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Understanding the School Systems of Costa Rica
Costa Ricans enjoy one of the highest literacy rates in the world: the country boasts 96% literacy in those 10 years old or over. Many of Costa Rica’s early founders, such as the first president Jose Castro, were former teachers concerned with education in Costa Rica. In 1869, the country became one of the first in the world to make education both free and obligatory. In those days, only one in ten Costa Ricans could read and write.
There’s different options for the family moving in Costa Rica. The majority of expats will choose the private education over the public education, especially when their native language is English.
Costa Rica’s Pacific Coast schools in the Guanacaste province enjoy an exceptional reputation. There are schools to suit most ages, budgets and education goals. Students from the various academies have been accepted to esteemed North American universities and colleges such as McGill in Canada and MIT in the USA. Some of the more established private schools in Tamarindo, Playa Conchal and the surrounding areas include :
A great option for young children from Pre-Kindergarten to Grade 8. They also offer a full high school curriculum. This Bi-Lingual School is affiliated with St. Joseph’s in San Jose.
CRIA is certified and international. They offer from Pre-Kinder to Grade 12. The main language spoken is English and they follow the program in the States. The second language learned is Spanish. All universities of North America and Europe accepts the students from CRIA. They are located in Playa Brasilito, just a few kilometers from the luxury gated community of Reserva Conchal.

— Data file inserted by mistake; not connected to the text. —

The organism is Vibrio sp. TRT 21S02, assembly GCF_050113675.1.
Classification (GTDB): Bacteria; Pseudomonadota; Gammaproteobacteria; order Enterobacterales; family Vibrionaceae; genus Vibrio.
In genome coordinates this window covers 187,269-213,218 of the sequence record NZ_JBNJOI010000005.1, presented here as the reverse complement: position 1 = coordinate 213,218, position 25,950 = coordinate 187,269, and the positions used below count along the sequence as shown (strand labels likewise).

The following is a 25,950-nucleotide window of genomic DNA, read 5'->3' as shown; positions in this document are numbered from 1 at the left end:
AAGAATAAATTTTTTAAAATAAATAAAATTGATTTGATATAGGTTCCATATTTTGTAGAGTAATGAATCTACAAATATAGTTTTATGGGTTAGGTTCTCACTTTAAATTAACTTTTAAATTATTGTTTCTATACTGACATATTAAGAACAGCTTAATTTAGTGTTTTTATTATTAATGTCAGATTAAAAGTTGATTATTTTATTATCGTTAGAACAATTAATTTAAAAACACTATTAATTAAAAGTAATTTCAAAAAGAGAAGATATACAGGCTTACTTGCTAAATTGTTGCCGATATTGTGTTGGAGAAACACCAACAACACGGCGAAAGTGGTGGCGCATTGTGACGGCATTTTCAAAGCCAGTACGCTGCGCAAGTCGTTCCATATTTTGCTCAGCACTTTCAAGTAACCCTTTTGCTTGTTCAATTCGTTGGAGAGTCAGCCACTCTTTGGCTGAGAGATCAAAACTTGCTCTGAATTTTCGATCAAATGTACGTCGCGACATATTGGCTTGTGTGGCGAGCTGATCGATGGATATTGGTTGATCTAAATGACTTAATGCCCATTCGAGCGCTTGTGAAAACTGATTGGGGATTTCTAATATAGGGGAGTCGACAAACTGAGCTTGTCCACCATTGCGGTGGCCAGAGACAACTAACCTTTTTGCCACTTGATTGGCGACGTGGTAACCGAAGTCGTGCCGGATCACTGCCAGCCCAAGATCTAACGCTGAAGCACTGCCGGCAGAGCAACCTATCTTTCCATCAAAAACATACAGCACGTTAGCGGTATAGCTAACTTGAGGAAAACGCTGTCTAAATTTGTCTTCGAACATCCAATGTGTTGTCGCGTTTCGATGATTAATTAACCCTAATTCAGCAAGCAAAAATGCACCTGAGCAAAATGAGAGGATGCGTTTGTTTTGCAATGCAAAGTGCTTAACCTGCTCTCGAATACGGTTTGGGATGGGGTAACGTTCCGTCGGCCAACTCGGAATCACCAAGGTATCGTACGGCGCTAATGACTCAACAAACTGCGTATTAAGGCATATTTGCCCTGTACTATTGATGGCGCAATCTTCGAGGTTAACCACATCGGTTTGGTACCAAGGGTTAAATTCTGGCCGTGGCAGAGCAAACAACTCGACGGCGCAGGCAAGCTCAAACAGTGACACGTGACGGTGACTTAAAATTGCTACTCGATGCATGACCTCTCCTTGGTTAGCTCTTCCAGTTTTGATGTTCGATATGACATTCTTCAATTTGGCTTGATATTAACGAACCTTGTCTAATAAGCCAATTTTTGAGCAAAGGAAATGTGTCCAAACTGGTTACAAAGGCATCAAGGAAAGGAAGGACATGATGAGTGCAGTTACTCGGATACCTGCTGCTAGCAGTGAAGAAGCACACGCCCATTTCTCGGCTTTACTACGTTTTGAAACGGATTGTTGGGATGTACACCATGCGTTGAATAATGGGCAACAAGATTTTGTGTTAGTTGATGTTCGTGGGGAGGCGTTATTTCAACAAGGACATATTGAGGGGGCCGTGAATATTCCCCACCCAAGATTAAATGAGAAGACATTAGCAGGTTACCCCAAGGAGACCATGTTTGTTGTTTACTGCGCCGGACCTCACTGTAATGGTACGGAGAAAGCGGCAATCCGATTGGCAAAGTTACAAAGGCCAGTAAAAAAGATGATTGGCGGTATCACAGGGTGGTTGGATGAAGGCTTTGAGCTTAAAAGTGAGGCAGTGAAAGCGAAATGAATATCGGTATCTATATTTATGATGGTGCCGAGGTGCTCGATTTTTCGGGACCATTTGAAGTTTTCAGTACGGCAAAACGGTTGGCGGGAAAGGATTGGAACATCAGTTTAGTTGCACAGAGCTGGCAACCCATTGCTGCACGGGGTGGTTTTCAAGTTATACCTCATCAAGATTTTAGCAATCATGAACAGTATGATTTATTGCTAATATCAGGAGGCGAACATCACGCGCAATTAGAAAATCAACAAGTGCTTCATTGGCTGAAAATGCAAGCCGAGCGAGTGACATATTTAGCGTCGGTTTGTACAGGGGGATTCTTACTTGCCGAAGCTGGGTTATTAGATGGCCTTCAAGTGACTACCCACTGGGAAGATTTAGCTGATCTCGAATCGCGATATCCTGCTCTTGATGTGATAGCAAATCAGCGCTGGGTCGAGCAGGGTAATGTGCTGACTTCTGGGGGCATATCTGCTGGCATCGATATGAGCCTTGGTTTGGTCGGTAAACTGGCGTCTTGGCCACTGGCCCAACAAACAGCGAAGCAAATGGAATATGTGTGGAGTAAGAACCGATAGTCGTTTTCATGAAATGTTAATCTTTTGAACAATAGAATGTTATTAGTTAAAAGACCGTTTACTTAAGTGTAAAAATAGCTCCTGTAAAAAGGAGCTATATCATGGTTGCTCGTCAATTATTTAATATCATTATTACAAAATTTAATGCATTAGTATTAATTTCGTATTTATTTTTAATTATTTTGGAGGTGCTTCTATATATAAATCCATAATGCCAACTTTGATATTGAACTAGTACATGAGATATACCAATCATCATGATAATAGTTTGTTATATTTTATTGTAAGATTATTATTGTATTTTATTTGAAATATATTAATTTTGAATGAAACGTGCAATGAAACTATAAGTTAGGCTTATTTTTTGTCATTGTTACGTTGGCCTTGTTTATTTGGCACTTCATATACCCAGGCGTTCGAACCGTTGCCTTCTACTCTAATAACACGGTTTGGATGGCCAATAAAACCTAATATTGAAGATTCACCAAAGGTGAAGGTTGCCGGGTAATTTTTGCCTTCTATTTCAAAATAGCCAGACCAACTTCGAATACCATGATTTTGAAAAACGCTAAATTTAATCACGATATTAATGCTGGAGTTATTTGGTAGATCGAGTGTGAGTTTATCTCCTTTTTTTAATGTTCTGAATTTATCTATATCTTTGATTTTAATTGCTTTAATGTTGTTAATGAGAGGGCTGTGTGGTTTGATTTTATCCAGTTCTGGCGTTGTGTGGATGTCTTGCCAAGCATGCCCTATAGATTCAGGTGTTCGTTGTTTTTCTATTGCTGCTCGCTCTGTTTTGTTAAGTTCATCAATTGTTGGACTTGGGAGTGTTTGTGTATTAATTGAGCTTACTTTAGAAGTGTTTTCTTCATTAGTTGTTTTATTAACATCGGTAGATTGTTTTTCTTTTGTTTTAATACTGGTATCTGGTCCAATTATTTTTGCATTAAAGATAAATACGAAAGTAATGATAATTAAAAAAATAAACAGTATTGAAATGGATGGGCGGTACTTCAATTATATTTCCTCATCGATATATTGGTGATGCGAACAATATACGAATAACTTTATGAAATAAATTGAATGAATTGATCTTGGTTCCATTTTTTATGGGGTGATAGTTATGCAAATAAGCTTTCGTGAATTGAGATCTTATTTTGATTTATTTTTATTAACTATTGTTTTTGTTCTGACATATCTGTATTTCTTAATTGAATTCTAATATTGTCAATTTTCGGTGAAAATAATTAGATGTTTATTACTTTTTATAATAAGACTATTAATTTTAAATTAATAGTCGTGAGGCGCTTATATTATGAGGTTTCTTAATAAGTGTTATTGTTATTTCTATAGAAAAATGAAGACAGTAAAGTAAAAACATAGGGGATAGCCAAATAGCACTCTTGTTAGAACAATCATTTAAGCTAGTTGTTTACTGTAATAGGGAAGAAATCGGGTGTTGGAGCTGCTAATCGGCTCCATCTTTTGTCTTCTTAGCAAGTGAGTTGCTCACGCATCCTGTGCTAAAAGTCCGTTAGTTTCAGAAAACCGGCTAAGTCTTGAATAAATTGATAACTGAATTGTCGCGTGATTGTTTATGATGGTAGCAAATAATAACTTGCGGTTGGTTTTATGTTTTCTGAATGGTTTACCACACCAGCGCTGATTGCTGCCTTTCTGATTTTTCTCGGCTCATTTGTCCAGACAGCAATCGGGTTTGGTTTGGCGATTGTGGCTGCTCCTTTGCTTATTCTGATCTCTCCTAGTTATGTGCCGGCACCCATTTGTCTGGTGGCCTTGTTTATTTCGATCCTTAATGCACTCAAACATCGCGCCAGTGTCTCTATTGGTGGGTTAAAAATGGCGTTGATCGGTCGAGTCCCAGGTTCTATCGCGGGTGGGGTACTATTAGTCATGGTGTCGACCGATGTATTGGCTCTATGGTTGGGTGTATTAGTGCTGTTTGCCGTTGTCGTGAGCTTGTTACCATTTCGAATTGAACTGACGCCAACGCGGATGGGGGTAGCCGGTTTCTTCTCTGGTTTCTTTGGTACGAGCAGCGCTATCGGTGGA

While a relatively new school – founded in 2012, La Paz Community School is another excellent option. La Paz holds classes exactly 50/50 for English/Spanish and is internationally certified. They offer from Grade 1 to Grade 12 and are located in the Mar Vista Gated Community in Playa Flamingo.
The last 20 years have seen a significant boosts to educational standards. Since the 1970’s, Costa Rica has invested more than 28% of the national budget on primary and secondary education. The Constitution mandates that public expenditure in state and higher education should not be less than 16% per annum of the gross domestic product. The Ministry of Public Education is in charge of awarding scholarships and assistance to those in need.
Elementary and High schools are found in every community. Elementary school has 6 year levels, and high school has 5 year levels.
Although the country lacked a university until 1940, Costa Rica now has four state-funded universities and many smaller private universities whose number has increased dramatically in the last decade due to the difficulty of being admitted to state-funded universities. The government facilitates primary or secondary diplomas for adults who failed to complete their education as children.